Prednisolone contains lactose! Why do steroids contain dairy?

Prednisolone is usually in a tablet form and is used to treat allergic and inflammatory conditions such as asthma, allergies and skin conditions, amongst other things. What I’m wondering is why a drug to treat allergies should ever contain one of the thirteen main allergens?

Absolutely loads of drugs contain lactose, including health, vitamin and mineral supplements. It seems the onus is always on the patient or customer to check ingredients for everything; don’t get complacent and ever assume the doctor you’ve visited has studied your medical notes and has checked the drugs he/she is prescribing are suitable. Always, always check.

I was lucky this time. I only had minor effects including flushing and redness of the skin on my face and mild itching. Wondering what was causing this I checked the packet and discovered very quickly why, so why hadn’t I checked? With my asthma seeming to swing out of control lately with little relief from either the preventative or the regular inhaler I thought these steroids would help me get back to normal. After struggling to breathe for months and suffering a serious asthma attack needing a hospital visit to A&E I was desperate, but Prednisalone is not the answer for anyone with a dairy allergy as it contains lactose.

Why do so many drugs contain lactose?
Drug manufacturers use lactose as a filler or coating. It’s brilliant for the purpose because it’s almost tasteless, creates a brilliant coating when sprayed onto pills, prevents caking and ‘hardly anyone reacts to it as an ingredient’. But if ‘hardly anyone’ is you that’s not much consolation. You might like to read Steve Carper’s blog Lactose Intolerance Clearing House to find out more about why lactose is so widely used in pills and drugs.

What do Prednisolone tablets contain?
The active ingredient is prednisolone 1mg or 5mg. The other active ingredients are lactose monohyrate, dextrin, maize starch and stearic acid (E570)

If you have anaphylaxis to dairy then you shouldn’t take the risk. According to Steve Carper’s blog, every drug has a lactose free alternative so ask your doctor to check. They will probably have to dig out their bible of drugs and leaf through and check, but there is always another option. It is probably not the cheapest option but if you have an allergy, are vegan, or have other reasons for opting for drugs without lactose insist that your doctor checks.

I’ll let you know if I find a dairy free alternative but am trying to cope without the steroids. The list of side effects really puts me off. When prescribed, the doctor told me about the side effects but she highlighted that it could cause “feelings of hightened well being” and “increased appetite”. She didn’t mention that on the minus side it can also cause depression, dizziness, difficulty sleeping, I could go on – the list of nasty side side effects is LONG!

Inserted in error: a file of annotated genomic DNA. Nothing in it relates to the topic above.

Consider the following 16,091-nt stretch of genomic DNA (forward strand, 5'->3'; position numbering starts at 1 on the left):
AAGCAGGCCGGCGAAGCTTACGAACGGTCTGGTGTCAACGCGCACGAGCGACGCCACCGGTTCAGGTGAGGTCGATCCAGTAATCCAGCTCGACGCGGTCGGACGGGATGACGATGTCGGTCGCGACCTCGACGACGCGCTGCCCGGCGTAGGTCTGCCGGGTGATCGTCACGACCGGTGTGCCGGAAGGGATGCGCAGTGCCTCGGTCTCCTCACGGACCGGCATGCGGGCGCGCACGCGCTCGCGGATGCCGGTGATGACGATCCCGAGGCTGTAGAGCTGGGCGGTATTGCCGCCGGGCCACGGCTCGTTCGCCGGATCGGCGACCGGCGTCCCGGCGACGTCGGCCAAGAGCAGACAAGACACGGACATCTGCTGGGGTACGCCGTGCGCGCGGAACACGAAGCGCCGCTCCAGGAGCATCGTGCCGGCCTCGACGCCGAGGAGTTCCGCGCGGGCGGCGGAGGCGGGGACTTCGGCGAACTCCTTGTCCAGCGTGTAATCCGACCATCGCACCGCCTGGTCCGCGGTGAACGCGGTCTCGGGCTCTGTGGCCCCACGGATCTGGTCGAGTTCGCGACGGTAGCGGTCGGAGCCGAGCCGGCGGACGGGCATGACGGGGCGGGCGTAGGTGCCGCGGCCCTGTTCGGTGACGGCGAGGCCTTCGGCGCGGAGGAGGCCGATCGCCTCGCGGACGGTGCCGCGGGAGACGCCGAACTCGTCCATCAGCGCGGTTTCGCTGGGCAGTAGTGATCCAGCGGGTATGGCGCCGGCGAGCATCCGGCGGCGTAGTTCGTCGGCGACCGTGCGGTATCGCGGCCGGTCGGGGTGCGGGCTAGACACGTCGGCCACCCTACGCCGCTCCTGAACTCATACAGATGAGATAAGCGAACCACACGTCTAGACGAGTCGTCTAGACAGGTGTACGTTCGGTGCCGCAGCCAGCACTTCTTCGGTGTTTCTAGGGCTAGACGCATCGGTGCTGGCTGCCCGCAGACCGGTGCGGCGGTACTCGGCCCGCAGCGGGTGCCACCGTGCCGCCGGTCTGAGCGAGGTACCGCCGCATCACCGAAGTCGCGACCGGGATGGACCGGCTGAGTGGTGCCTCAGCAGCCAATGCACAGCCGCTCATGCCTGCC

Have you used Prednisolone and have a dairy allergy? Did you have an adverse effects? Or have you found a dairy free alternative steroid for asthma? Is anyone else’s asthma bad at the moment? Or is it just me?

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About Ruth

Ruth works freelance as a copywriter and writes the What Allergy blog to share information with people who have allergies, eczema, asthma and food intolerances. http://www.whatallergy.com was voted in the top 5 allergy blogs and Ruth also judges regularly for the FreeFrom Food Awards and FreeFrom Skincare Awards. She also won the Foods You Can People's choice Best FreeFrom blogger award 2014.

Comments

  1. Ask for soluble prednisolone. It tastes foul but doesn’t contain lactose. Good luck!

    • Hey Yvette Thanks! I will do. Not liking the sound of the ‘tastes foul’ bit but I’m sure I can disguise it in something. Failing that will just have to eat something extra nice afterwards. Any excuse!

  2. Judy Daugherty says:

    I posted comments & questions yesterday re: prescription drugs with lactose and/or povidone. Where did it go????????????????? Seems this site is just as bad as big pharma…

    • Hi Judy. I’ve checked my spam and I can’t see your comment. All comments come to me first for approval unless someone has already commented elsewhere and had a comment approved. If you have time I would love to hear your comment, as I’m sure would my readers. I’m sorry you think I’m just as bad as a big pharma! You couldn’t be further from the truth but this blog is my hobby and I do my best to make sure the website is working properly. WordPress is normally very reliable to apologies that your comment disappeared. If I do find it in my spam I will approve but it blocks hundreds of spam comments all the time.

    • Judy! I found your comment on a similar blog post at: http://whatallergy.com/2009-09/antihistamines
      I’ve replied to you. Thought your name sounded familiar.

  3. it’s crazy but all the otc allergy meds have lactose in them too!

  4. In 2011 I adopted a low carb diets, mostly free of wheat and sugar, and my need for the asthma inhaler went bye bye. Maybe your sensitive to gluten.

  5. I had terrible wheezing when laying down to sleep at night. Just couldn’t figure out why, when I was on top of my asthma meds. I then decided to check labels and there it was, lactose in cetirizine tablets. Switched myself over to liquid cetirizine and the asthma went! Doctor looked at me like I’m nuts when I asked for the repeat script to be in liquid form, but he did what I asked so what the hey.

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